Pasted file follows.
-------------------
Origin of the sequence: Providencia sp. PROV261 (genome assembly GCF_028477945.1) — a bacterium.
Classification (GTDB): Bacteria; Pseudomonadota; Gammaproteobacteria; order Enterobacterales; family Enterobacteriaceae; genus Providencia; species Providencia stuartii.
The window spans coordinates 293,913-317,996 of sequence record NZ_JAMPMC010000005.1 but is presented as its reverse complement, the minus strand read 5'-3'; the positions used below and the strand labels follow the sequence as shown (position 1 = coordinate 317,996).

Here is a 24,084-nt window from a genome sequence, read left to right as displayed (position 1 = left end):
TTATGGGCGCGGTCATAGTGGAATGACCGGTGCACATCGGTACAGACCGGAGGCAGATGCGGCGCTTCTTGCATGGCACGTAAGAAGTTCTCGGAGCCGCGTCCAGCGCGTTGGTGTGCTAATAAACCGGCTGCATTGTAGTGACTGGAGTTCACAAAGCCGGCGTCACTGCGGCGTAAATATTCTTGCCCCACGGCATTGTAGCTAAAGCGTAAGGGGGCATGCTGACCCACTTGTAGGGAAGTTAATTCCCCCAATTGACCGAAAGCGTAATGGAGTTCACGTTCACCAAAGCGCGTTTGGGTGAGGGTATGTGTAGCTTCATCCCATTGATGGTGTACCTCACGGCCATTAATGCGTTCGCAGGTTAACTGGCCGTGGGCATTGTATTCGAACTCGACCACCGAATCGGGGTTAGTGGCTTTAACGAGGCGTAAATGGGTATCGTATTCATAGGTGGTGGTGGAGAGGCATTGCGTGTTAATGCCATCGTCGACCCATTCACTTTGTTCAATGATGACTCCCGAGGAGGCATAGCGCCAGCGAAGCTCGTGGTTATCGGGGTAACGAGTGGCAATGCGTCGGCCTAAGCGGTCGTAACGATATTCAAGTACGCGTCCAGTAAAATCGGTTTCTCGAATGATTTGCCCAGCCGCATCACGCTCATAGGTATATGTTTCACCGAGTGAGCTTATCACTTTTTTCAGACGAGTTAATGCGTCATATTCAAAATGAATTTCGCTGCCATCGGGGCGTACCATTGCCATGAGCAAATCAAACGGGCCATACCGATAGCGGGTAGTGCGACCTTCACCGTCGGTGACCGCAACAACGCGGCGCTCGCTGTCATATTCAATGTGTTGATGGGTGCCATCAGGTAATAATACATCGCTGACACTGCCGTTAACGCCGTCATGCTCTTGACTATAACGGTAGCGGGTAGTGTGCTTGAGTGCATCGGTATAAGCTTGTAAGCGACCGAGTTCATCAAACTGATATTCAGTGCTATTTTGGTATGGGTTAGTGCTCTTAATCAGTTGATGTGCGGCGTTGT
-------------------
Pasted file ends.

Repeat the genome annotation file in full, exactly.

Origin of the sequence: Providencia sp. PROV261 (genome assembly GCF_028477945.1) — a bacterium.
Classification (GTDB): Bacteria; Pseudomonadota; Gammaproteobacteria; order Enterobacterales; family Enterobacteriaceae; genus Providencia; species Providencia stuartii.
The window spans coordinates 293,913-317,996 of sequence record NZ_JAMPMC010000005.1 but is presented as its reverse complement, the minus strand read 5'-3'; the positions used below and the strand labels follow the sequence as shown (position 1 = coordinate 317,996).

Here is a 24,084-nt window from a genome sequence, read left to right as displayed (position 1 = left end):
TTATGGGCGCGGTCATAGTGGAATGACCGGTGCACATCGGTACAGACCGGAGGCAGATGCGGCGCTTCTTGCATGGCACGTAAGAAGTTCTCGGAGCCGCGTCCAGCGCGTTGGTGTGCTAATAAACCGGCTGCATTGTAGTGACTGGAGTTCACAAAGCCGGCGTCACTGCGGCGTAAATATTCTTGCCCCACGGCATTGTAGCTAAAGCGTAAGGGGGCATGCTGACCCACTTGTAGGGAAGTTAATTCCCCCAATTGACCGAAAGCGTAATGGAGTTCACGTTCACCAAAGCGCGTTTGGGTGAGGGTATGTGTAGCTTCATCCCATTGATGGTGTACCTCACGGCCATTAATGCGTTCGCAGGTTAACTGGCCGTGGGCATTGTATTCGAACTCGACCACCGAATCGGGGTTAGTGGCTTTAACGAGGCGTAAATGGGTATCGTATTCATAGGTGGTGGTGGAGAGGCATTGCGTGTTAATGCCATCGTCGACCCATTCACTTTGTTCAATGATGACTCCCGAGGAGGCATAGCGCCAGCGAAGCTCGTGGTTATCGGGGTAACGAGTGGCAATGCGTCGGCCTAAGCGGTCGTAACGATATTCAAGTACGCGTCCAGTAAAATCGGTTTCTCGAATGATTTGCCCAGCCGCATCACGCTCATAGGTATATGTTTCACCGAGTGAGCTTATCACTTTTTTCAGACGAGTTAATGCGTCATATTCAAAATGAATTTCGCTGCCATCGGGGCGTACCATTGCCATGAGCAAATCAAACGGGCCATACCGATAGCGGGTAGTGCGACCTTCACCGTCGGTGACCGCAACAACGCGGCGCTCGCTGTCATATTCAATGTGTTGATGGGTGCCATCAGGTAATAATACATCGCTGACACTGCCGTTAACGCCGTCATGCTCTTGACTATAACGGTAGCGGGTAGTGTGCTTGAGTGCATCGGTATAAGCTTGTAAGCGACCGAGTTCATCAAACTGATATTCAGTGCTATTTTGGTATGGGTTAGTGCTCTTAATCAGTTGATGTGCGGCGTTGT